Feminist Look At American Men

This week, CBS News Sunday Morning Critic John Leonard reviews Susan FaludiÂ's newest book, Stiffed: The Betrayal of the American Man.

Until last week, Susan FaludiÂ's new book on American men was embargoed. That is, even those critics who had an advance copy were honor-bound not to discuss it till after Newsweek published an exclusive excerpt.

Naturally, this didnÂ't prevent magazines like Esquire from guessing that she would bash about the locker room, nor from telling her to "just shut up."

After all, Faludi was a feminist and proud of it. Backlash, her 1991 bestseller, tracked down the facts behind every media myth about the womenÂ's movement. Surely a new book, called Stiffed: The Betrayal of the American Man, would wound us in our testosterone and self-esteem.

John Leonard
The mystery was why so many hundreds of men were willing to talk to her about themselves and even their fathers. On the other hand, now that we have the Newsweek excerpt, maybe it isnÂ't so mysterious.

She doesnÂ't exactly look like Kali, the bloodthirsty goddess of the Indian subcontinent, with a girdle of fingers and a necklace of skulls. YouÂ'd want to talk to her, too.

To be sure, seeking insight into a male rage that seems to hate the very idea of female free agency, she begins at a domestic-violence therapy group, where men, after battering their wives, go for counseling instead of jail.

Maybe violence is hardwired - a warrior program, a Samson complex. But what she hears arenÂ't fantasies of a will to power. These men - like Navy workers whose shipyard has been closed, like laid-off engineers at McDonnell Douglas - are out of control and at a loss.

Behind Rage, Abundant Losscolor>

Once upon a time, men were homesteaders and caretakers, builders of community, mentors to the young. Somewhere along the line they bought instead into a pulp fiction of imaginary Alamos, of raccoon hats, Green Berets, high noon and Super Bowls.

And now, frontierless, downsized, benched, theyÂ're losers - of jobs, homes, wives and cars. What if American manhood is as much a culturally constructed set of expectations as American womanhood?

WouldnÂ't men be just as victims of social mythmaking as the women they blame for their impotence?

Reviews by CBS News Sunday Morning Critic John Leonard
And so the splendid reporter Faludi set off to explore the poles and tropics of this modern manhood - to Lakewood, Calif., where a Pop Warner team of Spur Posse punks competed to score the biggest number of high-school girls.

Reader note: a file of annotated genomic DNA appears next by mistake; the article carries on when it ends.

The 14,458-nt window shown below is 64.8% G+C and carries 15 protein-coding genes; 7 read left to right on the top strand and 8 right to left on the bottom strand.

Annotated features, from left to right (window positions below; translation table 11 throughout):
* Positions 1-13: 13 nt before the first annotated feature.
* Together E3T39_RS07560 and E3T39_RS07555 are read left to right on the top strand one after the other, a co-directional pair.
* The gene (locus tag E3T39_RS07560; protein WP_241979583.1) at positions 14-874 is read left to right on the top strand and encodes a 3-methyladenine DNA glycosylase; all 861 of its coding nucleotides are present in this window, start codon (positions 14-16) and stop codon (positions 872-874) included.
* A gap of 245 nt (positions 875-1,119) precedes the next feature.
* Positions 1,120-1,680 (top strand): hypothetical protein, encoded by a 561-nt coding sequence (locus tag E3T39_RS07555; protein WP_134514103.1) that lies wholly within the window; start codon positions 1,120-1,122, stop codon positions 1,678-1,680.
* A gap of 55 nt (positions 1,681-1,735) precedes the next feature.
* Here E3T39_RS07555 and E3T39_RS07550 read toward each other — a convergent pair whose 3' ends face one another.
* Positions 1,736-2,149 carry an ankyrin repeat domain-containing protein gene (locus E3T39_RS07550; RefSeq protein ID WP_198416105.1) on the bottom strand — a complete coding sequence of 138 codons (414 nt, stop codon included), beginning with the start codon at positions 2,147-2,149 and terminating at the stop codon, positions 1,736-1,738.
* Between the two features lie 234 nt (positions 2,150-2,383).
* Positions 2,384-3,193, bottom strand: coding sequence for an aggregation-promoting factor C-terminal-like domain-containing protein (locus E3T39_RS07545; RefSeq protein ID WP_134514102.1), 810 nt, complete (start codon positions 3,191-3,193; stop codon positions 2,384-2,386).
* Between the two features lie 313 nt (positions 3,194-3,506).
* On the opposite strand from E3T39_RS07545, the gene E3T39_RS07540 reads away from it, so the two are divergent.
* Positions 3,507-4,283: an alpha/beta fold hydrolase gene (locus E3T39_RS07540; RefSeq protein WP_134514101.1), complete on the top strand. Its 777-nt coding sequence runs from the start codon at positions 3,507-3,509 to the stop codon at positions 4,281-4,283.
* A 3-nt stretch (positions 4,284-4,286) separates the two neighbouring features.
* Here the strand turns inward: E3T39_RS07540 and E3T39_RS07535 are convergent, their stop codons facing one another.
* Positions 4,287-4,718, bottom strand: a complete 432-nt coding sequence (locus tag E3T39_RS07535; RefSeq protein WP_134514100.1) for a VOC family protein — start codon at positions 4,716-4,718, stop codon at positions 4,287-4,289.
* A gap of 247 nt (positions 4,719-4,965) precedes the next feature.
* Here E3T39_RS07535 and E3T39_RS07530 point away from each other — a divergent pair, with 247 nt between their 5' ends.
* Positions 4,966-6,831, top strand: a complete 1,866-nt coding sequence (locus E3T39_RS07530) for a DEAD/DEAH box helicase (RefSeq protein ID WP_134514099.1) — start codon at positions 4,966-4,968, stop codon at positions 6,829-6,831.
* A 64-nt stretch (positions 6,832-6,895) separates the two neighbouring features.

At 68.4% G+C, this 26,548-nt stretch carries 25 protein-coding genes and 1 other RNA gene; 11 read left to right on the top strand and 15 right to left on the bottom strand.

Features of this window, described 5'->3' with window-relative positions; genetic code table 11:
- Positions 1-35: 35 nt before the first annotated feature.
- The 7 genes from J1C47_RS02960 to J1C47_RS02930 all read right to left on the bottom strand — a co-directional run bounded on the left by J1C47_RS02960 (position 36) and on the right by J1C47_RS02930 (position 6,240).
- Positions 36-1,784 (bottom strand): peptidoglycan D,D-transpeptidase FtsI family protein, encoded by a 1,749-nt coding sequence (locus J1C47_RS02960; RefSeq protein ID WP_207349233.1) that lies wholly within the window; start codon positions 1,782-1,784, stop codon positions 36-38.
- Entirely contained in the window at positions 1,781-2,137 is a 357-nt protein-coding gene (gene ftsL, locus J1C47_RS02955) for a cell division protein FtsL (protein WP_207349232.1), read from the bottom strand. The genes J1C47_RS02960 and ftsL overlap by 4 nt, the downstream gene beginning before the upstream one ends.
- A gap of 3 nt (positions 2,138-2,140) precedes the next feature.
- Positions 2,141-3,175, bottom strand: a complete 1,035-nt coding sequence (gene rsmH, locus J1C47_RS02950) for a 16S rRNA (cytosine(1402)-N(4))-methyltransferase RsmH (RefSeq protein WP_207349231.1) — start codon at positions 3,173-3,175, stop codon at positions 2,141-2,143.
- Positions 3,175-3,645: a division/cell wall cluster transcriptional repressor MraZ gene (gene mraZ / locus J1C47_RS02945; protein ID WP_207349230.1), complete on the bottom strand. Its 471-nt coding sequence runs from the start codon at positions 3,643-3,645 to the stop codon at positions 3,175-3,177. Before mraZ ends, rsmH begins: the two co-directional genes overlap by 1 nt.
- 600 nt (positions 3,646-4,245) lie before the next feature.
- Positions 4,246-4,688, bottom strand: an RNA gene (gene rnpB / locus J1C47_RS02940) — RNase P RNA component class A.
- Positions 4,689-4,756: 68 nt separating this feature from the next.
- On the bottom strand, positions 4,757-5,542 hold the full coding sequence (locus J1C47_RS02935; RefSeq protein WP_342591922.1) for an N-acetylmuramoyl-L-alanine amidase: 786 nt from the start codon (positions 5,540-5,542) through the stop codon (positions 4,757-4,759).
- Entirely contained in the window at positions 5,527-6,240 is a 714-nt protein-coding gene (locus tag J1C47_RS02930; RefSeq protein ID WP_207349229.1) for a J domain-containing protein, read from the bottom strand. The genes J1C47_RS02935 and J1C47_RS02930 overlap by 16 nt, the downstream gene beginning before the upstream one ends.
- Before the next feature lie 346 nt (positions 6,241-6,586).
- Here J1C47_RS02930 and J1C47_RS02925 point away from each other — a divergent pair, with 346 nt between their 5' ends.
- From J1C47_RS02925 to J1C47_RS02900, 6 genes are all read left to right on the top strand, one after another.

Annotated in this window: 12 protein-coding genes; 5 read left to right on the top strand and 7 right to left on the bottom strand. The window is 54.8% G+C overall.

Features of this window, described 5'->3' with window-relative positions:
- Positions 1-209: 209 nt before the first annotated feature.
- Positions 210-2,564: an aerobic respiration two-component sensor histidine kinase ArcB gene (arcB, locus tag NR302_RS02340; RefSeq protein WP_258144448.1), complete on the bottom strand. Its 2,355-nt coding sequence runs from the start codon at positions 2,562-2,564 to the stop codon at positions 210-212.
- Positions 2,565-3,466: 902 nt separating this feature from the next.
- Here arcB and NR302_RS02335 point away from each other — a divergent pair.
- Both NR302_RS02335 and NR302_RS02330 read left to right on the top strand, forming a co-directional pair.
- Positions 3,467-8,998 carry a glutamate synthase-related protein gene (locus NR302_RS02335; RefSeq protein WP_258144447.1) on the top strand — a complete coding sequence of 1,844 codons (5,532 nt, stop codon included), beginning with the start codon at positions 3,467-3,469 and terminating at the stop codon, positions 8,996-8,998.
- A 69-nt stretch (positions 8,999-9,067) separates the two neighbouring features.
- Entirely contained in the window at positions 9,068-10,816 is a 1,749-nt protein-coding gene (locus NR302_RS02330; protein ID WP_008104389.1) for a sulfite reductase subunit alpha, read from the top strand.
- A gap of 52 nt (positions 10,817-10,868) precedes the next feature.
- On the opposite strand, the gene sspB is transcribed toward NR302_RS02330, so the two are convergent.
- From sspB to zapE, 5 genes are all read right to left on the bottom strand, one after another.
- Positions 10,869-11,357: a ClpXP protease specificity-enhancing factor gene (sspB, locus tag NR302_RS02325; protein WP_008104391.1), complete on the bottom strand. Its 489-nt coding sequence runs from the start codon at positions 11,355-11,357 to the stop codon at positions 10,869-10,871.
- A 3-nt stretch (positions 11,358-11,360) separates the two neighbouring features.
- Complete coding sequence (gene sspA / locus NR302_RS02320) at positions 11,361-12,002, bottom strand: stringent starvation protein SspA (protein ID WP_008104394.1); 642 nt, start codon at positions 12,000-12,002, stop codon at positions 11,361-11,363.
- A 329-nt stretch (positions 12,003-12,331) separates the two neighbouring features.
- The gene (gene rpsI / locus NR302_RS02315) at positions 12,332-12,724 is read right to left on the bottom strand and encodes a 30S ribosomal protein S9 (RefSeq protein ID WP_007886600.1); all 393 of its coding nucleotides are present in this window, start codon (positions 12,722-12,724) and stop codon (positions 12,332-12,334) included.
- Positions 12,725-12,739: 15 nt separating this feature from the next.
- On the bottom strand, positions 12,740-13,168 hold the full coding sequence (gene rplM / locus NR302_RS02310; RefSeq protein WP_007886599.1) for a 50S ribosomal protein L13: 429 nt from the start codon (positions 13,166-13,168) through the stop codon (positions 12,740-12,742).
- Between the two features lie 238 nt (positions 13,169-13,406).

To South Central, where gang-bangers went from Rodney King to prison and talk shows. To Hollywood, where Sylvester Stallone, hating his father, turned an antiwar novel into Rambo. To Denver, where the Promise Keepers hope to save your marriage if not your job.

To Waco, where the Branch Davidians may or may not have been fire bombed but a Texas militia is ready to avenge them.

To Charleston, where drag queens at a local gay bar all date Citadel cadets. To New York, where magazines like Details celebrate an ornamental culture in which men, like women, are marketed according to looks, style and celebrity, as sex objects.

Everywhere Faludi finds men who feel cheated of heroic roles, meaningful work, job security, wifely adoration as well as a big score. None of this is HillaryÂ's fault.

Blames Postwar Societycolor>

Faludi blames instead, first of all, a postwar national security state that gave us corporate cubicles and Beanies till the cost-plus contracts got canceled, after which the dumpster.

Then a media culture that honors actors, athletes and rock stars more than skilled labor, company loyalty, civic duty or steadfast parenting.

And finally most of all our own fathers, about whom her subjects canÂ't stop talking: Those men who came back silent from World War II, with no history or craft, no secret tips to pass on their turn, duly begat bad seed Spur Posses.

Stiffed is a brilliant book, by a woman who likes us in spite of ourselves.

Written by John Leonard
  • CBSNews.com staff CBSNews.com staff

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